2.6 Ledford's Visit with Dr. Sauvey

         On February 10, 2014, during a regular visit to discuss his diabetes with Dr. Mary Sauvey (“Sauvey”), a physician at GBCI, Ledford complained about the fumes. She said nothing could be done from a medical standpoint except to remove the source of the fumes. The doctor's notes from that visit do not reflect that the conversation occurred, but Ledford maintains that based on his many years as a state prisoner, he knows that prison doctors rarely write down the topics they discuss with patients.[7]

         This was the only time Ledford mentioned the fumes to the prison medical staff. One may wonder why, if the fumes were so debilitating for him, he did not seek medical attention related to them before or after this visit with Dr. Sauvey. Ledford explains that he never submitted a formal request for medical attention prior to February 10 because “he did not have to do so. He had routine diabetic passes for check and exams.” (Docket #158 ¶ 36). Similarly, he said nothing to anyone in the health services unit after the February 10 visit “because he did not believe that GBCI personnel had any intention of taking any reasonable actions” given their belief- explained further below-that the fumes “did not present a health risk.” Id. ¶ 37; (Docket #111 at 7) (Ledford testifying that he perceived GBCI officials exhibiting a “flippant, cavalier and indifferent” attitude about his complaints). And, given Sauvey's advice that nothing could be done to treat him for fume exposure, he concluded that further discussion with the medical staff would be futile.

         While Ledford apparently did not complain to medical staff about the fumes outside his conversation with Dr. Sauvey, other NCH inmates did so in written healthcare requests. One such inmate, Michael Piester (“Piester”), asked for medical care but was forced to pay a co-pay and was told that he did not present any medical concerns.

         Ledford reports that in addition to physical ailments, he suffered severe emotional and psychological harm as a result of prolonged exposure to the fumes; he dreaded returning to his cell to suffer the fumes and felt like he was constantly being poisoned. Further, he was dismayed that Defendants seemed not to care about his plight despite his regular complaints to institution staff, which will be explored further below. However, he never complained to institution psychological services staff about these problems.

         2.7 ICRS Complaints, the Martin Investigation, and the Mattison Memorandum

         In addition to verbal complaints to correctional officers, Ledford and some of his fellow NCH inmates submitted formal inmate complaints through the institution's Inmate Complaint Review System (“ICRS”), seeking reprieve from the fumes and cold and complaining that the remedial measures taken to date were ineffective. Ledford filed his complaint on February 14, 2014. Another group of NCH inmates, led by prisoner Dwayne Cox (“Cox”), filed a group complaint shortly thereafter, on February 19. Ledford signed his name to the group complaint as well.

         A construction project progress meeting was held on February 18. (Docket #153-2 at 16-17) (meeting minutes). The warden, Michael Baenen (“Baenen”), Department of Corrections chief engineer Randall Mattison (“Mattison”), Basten, Timmers, and the Construction Defendants, including Abhold and SMA site supervisor Burt Feucht (“Feucht”), were in attendance. At this meeting, the Construction Defendants were informed of a complaint about the fumes. Avenues for resolution were discussed, and Timmers reported his solution to shut down the air intakes during construction hours. For their part, the Construction Defendants agreed to implement exhaust scrubbers on their heavy equipment to reduce emissions.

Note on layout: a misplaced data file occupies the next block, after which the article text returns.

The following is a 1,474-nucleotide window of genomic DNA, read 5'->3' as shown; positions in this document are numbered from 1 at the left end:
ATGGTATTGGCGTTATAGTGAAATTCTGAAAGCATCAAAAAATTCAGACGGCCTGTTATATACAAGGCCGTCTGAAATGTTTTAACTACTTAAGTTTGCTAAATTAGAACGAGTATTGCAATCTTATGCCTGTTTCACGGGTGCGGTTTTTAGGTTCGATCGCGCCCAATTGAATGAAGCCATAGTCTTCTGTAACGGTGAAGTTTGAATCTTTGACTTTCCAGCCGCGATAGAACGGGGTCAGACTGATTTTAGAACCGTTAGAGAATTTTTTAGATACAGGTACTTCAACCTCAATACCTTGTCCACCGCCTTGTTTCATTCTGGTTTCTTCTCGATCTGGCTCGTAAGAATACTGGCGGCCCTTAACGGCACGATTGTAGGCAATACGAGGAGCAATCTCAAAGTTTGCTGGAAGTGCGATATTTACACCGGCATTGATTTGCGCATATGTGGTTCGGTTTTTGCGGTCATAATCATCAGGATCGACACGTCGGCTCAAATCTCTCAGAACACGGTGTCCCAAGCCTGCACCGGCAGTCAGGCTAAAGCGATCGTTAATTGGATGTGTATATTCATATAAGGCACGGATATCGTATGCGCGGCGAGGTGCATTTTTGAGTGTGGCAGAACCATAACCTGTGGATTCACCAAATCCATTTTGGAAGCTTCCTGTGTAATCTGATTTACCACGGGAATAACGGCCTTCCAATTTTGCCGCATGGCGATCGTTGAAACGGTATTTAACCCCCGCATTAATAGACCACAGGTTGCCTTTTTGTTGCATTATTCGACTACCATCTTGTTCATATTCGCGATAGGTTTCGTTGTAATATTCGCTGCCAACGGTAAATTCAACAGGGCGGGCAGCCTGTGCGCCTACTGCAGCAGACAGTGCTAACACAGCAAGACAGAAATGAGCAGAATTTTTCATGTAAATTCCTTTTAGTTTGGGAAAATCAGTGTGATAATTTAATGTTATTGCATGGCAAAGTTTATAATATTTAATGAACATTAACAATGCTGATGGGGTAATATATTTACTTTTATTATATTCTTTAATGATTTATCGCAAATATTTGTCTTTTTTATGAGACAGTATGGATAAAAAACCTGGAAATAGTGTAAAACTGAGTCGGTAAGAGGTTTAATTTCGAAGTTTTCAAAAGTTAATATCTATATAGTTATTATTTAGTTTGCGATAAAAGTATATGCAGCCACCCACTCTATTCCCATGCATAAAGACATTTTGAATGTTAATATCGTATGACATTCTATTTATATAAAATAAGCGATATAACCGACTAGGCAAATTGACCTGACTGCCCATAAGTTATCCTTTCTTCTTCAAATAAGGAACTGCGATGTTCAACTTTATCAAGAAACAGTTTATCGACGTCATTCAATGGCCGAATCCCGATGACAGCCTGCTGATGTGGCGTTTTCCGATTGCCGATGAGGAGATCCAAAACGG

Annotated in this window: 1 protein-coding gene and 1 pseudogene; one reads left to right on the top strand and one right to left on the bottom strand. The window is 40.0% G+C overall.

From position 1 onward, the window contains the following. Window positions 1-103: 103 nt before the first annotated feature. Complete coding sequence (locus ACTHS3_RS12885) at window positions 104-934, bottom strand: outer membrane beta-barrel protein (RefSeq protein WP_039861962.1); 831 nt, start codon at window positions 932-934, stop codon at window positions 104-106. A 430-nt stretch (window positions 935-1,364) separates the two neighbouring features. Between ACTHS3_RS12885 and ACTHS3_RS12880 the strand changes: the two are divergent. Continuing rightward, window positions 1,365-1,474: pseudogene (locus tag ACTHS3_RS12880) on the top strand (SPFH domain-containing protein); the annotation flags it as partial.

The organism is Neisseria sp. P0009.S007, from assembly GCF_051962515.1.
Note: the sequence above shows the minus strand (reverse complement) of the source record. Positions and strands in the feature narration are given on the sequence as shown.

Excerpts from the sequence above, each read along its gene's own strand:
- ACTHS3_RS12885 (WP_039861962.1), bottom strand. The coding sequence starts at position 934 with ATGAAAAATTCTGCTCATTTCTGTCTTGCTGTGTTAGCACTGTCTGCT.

After this meeting, Timmers took the lead in ensuring that his proposed solutions were implemented and in monitoring temperature and air quality inside the NCH. Basten and others seemed to rely on his expertise in this area and did little to follow up. They did not determine what specific steps he took to measure air quality, though Basten testified that Timmers regularly took temperature readings in the hall. A week after the meeting, Feucht says Timmers reported that the problem had been resolved despite inmates' continued malingering.

         Mattison also undertook an investigation of the NCH's ventilation system at Baenen and Basten's request, and in response to Ledford's complaint, to ensure that it was working properly. He issued a memorandum on February 20 in which he concluded that the ventilation system, though decades old, was functioning appropriately. (Docket #103-1 at 2-3). He wrote that although diesel exhaust fumes may have entered the NCH during construction, exposure posed no long-lasting health risks and there was significant airflow through the NCH, meaning that dangerous concentrations of fumes would not be expected to build up. Id. Mattison also noted that prison maintenance staff, at Timmers' direction, would shut down one or more of the air intakes when construction equipment was being used nearby. See Id. at 3. Nevertheless, Mattison observed that the Construction Defendants had agreed to use exhaust scrubbers for any equipment in the areas of the air intakes. Id.

         Defendants submit that OSHA regulations define a carbon monoxide exposure limit of fifty parts per million over an eight-hour work day. (Docket #153-3 at 91). However, Mattison performed no air quality testing, has no medical training, and did not speak with NCH staff or inmates before writing his memorandum. See Id. His conclusion regarding health risks was premised entirely on Basten's report that there were no fume-related complaints lodged with the medical staff. Id. at 28. He did not warn GBCI officials of the dangers of carbon monoxide poisoning as dictated by OSHA or of the recommended abatement steps when individuals experience symptoms consistent with carbon monoxide poisoning. He did not examine SMA's construction equipment or investigate whether Timmers' attempted fixes for the fume problem were working. (Docket #104 at 12, 16). Further, his ...